Each week here at the Australian Writers’ Centre, we dissect and discuss, contort and retort, ask and gasp at the English language and all its rules, regulations and ridiculousness. It’s a celebration of language, masquerading as a passive-aggressive whinge about words and weirdness. This week, we're all thumbs…
Q: Hey AWC, we cover a lot of “rules of thumb” about the English language in these chats, right?
A: That’s correct.
Q: So, WHY are they called rules of thumb?
A: It’s because many of the rules suck, just like a baby does to a thumb.
A: No, of course not. But it is a good question. The Macquarie Dictionary defines a “rule of thumb” as “a rule based on experience or practice rather than on scientific knowledge.”
Q: That’s it. But where’s it from?
A: One false theory is rather specific, suggesting that the “rule” in question was created by an 18th century lawmaker named Sir Francis Buller.
Q: What was his rule?
A: This is where it gets weird. This lawmaker, dubbed “Judge Thumb” by cartoonists in his day, supposedly ruled that a man was legally permitted to beat his wife, provided he used a stick that was no thicker than his thumb.
A: In actual fact, he never said such a thing and there was never such a law. However, this early example of “fake news” was often cited in legal cases of domestic abuse – even being misquoted right up until the end of the 20th century. It almost forced the phrase to be “cancelled” because people assumed it came from these dodgy beginnings. All rather unfortunate.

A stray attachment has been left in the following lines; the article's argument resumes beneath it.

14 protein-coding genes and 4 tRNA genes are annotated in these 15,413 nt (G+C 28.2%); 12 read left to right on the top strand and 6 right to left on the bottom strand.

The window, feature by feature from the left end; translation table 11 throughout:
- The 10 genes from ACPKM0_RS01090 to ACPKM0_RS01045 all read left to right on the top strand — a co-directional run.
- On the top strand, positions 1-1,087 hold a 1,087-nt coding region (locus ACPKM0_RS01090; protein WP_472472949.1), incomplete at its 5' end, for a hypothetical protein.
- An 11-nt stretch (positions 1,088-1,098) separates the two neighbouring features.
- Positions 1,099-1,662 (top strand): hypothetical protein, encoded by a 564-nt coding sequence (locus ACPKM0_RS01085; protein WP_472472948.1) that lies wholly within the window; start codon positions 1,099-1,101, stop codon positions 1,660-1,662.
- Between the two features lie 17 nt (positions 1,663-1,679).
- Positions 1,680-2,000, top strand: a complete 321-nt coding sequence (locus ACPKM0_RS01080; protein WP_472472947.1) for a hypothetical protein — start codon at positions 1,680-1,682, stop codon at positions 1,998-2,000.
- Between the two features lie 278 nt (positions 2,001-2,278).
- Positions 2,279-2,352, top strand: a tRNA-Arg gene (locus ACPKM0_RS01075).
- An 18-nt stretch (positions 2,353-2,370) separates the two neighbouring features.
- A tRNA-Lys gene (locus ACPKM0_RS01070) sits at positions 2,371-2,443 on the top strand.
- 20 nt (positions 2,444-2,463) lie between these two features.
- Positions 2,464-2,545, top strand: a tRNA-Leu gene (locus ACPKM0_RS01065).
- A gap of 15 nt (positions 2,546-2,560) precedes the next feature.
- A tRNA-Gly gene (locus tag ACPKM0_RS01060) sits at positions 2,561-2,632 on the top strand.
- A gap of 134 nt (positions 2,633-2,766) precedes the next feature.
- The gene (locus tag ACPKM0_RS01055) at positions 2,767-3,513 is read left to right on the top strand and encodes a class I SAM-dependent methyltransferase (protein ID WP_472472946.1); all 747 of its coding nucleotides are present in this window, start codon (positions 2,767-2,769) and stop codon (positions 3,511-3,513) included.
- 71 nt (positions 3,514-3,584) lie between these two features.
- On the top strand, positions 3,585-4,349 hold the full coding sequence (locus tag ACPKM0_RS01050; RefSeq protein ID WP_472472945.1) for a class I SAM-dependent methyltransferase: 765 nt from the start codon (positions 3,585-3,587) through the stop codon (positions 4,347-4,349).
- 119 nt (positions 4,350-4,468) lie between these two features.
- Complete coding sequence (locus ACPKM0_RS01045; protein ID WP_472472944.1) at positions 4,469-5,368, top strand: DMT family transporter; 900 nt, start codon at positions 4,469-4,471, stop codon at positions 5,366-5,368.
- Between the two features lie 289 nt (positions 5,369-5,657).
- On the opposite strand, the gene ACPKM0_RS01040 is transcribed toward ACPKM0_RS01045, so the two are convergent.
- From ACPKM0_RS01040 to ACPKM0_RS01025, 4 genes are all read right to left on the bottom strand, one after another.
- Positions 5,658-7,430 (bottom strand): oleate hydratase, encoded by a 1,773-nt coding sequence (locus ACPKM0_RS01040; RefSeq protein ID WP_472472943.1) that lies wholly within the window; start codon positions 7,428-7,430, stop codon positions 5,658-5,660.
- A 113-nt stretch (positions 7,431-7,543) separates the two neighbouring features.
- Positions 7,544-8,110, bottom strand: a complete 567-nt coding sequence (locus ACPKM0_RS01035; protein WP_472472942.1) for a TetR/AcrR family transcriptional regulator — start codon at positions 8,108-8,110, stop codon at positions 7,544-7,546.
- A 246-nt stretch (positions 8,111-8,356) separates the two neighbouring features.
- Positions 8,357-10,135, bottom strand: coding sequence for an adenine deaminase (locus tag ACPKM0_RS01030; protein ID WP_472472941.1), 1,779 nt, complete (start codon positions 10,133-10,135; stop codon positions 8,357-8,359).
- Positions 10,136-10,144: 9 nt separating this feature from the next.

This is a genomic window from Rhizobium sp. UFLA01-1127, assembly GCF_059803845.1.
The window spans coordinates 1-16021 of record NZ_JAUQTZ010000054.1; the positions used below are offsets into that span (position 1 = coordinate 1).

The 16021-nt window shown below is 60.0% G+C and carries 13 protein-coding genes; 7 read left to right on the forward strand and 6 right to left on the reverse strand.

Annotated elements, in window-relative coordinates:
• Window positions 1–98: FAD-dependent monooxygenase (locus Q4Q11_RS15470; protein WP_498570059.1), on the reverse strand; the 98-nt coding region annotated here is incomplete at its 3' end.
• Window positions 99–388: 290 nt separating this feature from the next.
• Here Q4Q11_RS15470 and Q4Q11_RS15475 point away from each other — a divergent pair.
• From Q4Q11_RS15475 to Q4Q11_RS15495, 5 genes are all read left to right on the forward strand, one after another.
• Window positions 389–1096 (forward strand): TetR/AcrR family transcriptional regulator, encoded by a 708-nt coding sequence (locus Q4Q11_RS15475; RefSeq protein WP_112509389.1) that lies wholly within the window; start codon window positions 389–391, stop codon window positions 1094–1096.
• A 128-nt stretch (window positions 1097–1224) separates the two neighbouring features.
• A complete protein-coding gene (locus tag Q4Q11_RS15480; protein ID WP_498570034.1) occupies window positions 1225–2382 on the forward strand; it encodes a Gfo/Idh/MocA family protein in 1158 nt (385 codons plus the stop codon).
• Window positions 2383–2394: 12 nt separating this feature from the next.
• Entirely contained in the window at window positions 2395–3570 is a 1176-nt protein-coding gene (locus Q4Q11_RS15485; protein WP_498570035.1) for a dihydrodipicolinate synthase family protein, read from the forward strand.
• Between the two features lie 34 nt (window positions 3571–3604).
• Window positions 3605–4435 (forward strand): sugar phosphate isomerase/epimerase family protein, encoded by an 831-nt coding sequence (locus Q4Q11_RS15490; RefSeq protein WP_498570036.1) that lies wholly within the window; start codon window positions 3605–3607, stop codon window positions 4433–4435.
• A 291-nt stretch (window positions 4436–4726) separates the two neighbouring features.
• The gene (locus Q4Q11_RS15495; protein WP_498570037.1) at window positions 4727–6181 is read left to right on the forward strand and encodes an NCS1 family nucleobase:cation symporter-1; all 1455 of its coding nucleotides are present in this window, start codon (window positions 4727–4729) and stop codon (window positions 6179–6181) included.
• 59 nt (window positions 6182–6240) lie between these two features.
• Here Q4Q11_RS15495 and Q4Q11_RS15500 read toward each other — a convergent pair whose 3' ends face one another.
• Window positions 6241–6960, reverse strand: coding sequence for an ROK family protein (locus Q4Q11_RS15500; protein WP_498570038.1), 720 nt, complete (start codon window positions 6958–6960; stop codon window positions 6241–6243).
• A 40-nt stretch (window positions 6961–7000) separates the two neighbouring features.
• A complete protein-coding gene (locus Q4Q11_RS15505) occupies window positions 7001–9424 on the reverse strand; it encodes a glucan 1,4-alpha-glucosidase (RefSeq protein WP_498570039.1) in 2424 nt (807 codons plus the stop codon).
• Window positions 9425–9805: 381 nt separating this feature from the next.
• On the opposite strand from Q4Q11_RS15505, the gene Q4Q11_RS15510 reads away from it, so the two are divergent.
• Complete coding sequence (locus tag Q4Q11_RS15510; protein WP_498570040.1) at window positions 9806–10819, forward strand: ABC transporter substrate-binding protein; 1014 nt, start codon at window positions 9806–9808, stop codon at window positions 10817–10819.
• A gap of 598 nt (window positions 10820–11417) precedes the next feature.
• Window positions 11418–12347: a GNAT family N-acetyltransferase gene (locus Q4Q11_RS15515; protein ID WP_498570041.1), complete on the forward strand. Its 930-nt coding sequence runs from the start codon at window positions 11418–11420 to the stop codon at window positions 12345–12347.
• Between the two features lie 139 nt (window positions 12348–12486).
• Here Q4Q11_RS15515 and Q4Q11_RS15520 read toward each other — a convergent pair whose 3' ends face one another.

Q: So where DID the rule of thumb come from then?
A: It actually goes back to the 16th century; a time when rulers weren’t in ready supply.
Q: What do you mean? King Henry VIII and Queen Elizabeth were rather prominent rulers during this time. Also Mary Queen of Scots, King Charles of Spain and the Emperors of the Ming Dynasty in China.
A: Nice history skills. But ummm, no, we’re talking about the type you might buy from a stationery supply shop. With measurements on it.
Q: Oooooooh. THAT kind of ruler. My bad. Please continue.
A: So it was during this time that the width of a thumb was often used as a measure of one inch – especially in the cloth trade. The phrase “rule of thumb” likely relates to this, although it wouldn’t appear in English until the 1680s.
Q: But why a thumb if it’s just about experience vs science?
A: Well, it’s really about a “rough measure” of something – like measuring something with your thumb and calling it an inch. So an example of a rule of thumb might be “two handfuls of rice for one portion” or “drink eight glasses of water a day”.
Q: Oh, my uncle tried that and nearly died. No one told him not to ingest the glass, you see.
A: Um, right. Anyway, other “rules of thumb” are more figurative, such as “don’t go swimming for half an hour after you eat”, “look both ways before you cross the street” or “don’t start a new project on a Friday” and so on.
Q: Actually, I think he swallowed those glasses ON a Friday! That must have been where he went wrong…